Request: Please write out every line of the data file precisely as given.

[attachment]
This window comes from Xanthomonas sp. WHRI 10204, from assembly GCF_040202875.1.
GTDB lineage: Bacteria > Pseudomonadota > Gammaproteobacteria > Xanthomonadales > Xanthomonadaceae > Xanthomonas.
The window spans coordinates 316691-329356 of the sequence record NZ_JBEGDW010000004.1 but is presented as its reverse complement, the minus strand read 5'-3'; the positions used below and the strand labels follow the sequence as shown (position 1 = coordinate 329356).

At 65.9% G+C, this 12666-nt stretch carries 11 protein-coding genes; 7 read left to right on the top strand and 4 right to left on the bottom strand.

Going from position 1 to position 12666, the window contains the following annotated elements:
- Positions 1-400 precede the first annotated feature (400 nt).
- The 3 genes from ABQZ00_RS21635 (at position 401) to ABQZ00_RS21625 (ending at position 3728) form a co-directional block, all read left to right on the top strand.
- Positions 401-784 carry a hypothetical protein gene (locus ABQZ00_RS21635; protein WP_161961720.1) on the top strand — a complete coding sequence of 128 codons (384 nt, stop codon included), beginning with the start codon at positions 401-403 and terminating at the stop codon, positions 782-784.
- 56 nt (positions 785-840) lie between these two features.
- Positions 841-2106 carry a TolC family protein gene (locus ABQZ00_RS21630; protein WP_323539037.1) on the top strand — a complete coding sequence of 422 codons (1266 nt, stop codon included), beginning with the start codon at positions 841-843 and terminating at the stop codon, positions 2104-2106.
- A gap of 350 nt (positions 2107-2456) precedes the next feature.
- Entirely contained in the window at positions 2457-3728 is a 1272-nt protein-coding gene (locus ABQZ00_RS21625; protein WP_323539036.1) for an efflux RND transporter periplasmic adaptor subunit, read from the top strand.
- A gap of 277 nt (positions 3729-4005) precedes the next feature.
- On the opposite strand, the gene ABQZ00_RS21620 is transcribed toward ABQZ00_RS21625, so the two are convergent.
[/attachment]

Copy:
This window comes from Xanthomonas sp. WHRI 10204, from assembly GCF_040202875.1.
GTDB lineage: Bacteria > Pseudomonadota > Gammaproteobacteria > Xanthomonadales > Xanthomonadaceae > Xanthomonas.
The window spans coordinates 316691-329356 of the sequence record NZ_JBEGDW010000004.1 but is presented as its reverse complement, the minus strand read 5'-3'; the positions used below and the strand labels follow the sequence as shown (position 1 = coordinate 329356).

At 65.9% G+C, this 12666-nt stretch carries 11 protein-coding genes; 7 read left to right on the top strand and 4 right to left on the bottom strand.

Going from position 1 to position 12666, the window contains the following annotated elements:
- Positions 1-400 precede the first annotated feature (400 nt).
- The 3 genes from ABQZ00_RS21635 (at position 401) to ABQZ00_RS21625 (ending at position 3728) form a co-directional block, all read left to right on the top strand.
- Positions 401-784 carry a hypothetical protein gene (locus ABQZ00_RS21635; protein WP_161961720.1) on the top strand — a complete coding sequence of 128 codons (384 nt, stop codon included), beginning with the start codon at positions 401-403 and terminating at the stop codon, positions 782-784.
- 56 nt (positions 785-840) lie between these two features.
- Positions 841-2106 carry a TolC family protein gene (locus ABQZ00_RS21630; protein WP_323539037.1) on the top strand — a complete coding sequence of 422 codons (1266 nt, stop codon included), beginning with the start codon at positions 841-843 and terminating at the stop codon, positions 2104-2106.
- A gap of 350 nt (positions 2107-2456) precedes the next feature.
- Entirely contained in the window at positions 2457-3728 is a 1272-nt protein-coding gene (locus ABQZ00_RS21625; protein WP_323539036.1) for an efflux RND transporter periplasmic adaptor subunit, read from the top strand.
- A gap of 277 nt (positions 3729-4005) precedes the next feature.
- On the opposite strand, the gene ABQZ00_RS21620 is transcribed toward ABQZ00_RS21625, so the two are convergent.